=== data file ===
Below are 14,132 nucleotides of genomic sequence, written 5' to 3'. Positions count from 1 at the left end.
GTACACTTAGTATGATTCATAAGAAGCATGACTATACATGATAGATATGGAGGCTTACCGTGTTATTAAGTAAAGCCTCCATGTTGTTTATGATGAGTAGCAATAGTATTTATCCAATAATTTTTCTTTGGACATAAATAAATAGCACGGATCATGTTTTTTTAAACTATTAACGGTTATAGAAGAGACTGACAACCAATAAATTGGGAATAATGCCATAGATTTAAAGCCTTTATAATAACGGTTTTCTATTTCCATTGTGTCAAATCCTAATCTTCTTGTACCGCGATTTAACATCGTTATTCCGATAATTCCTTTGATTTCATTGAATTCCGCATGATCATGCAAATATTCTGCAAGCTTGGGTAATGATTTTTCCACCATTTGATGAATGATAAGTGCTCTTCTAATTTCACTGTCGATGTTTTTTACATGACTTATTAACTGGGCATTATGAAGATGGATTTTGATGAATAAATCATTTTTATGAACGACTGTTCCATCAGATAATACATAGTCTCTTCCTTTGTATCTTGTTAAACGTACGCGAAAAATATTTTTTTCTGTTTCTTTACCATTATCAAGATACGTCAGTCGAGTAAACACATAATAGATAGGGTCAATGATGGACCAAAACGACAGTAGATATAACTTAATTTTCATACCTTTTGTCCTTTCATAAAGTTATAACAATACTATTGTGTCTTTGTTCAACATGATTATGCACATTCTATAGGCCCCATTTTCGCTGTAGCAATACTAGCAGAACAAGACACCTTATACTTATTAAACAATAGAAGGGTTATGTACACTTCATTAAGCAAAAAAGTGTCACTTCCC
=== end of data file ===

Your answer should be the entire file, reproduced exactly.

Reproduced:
Below are 14,132 nucleotides of genomic sequence, written 5' to 3'. Positions count from 1 at the left end.
GTACACTTAGTATGATTCATAAGAAGCATGACTATACATGATAGATATGGAGGCTTACCGTGTTATTAAGTAAAGCCTCCATGTTGTTTATGATGAGTAGCAATAGTATTTATCCAATAATTTTTCTTTGGACATAAATAAATAGCACGGATCATGTTTTTTTAAACTATTAACGGTTATAGAAGAGACTGACAACCAATAAATTGGGAATAATGCCATAGATTTAAAGCCTTTATAATAACGGTTTTCTATTTCCATTGTGTCAAATCCTAATCTTCTTGTACCGCGATTTAACATCGTTATTCCGATAATTCCTTTGATTTCATTGAATTCCGCATGATCATGCAAATATTCTGCAAGCTTGGGTAATGATTTTTCCACCATTTGATGAATGATAAGTGCTCTTCTAATTTCACTGTCGATGTTTTTTACATGACTTATTAACTGGGCATTATGAAGATGGATTTTGATGAATAAATCATTTTTATGAACGACTGTTCCATCAGATAATACATAGTCTCTTCCTTTGTATCTTGTTAAACGTACGCGAAAAATATTTTTTTCTGTTTCTTTACCATTATCAAGATACGTCAGTCGAGTAAACACATAATAGATAGGGTCAATGATGGACCAAAACGACAGTAGATATAACTTAATTTTCATACCTTTTGTCCTTTCATAAAGTTATAACAATACTATTGTGTCTTTGTTCAACATGATTATGCACATTCTATAGGCCCCATTTTCGCTGTAGCAATACTAGCAGAACAAGACACCTTATACTTATTAAACAATAGAAGGGTTATGTACACTTCATTAAGCAAAAAAGTGTCACTTCCC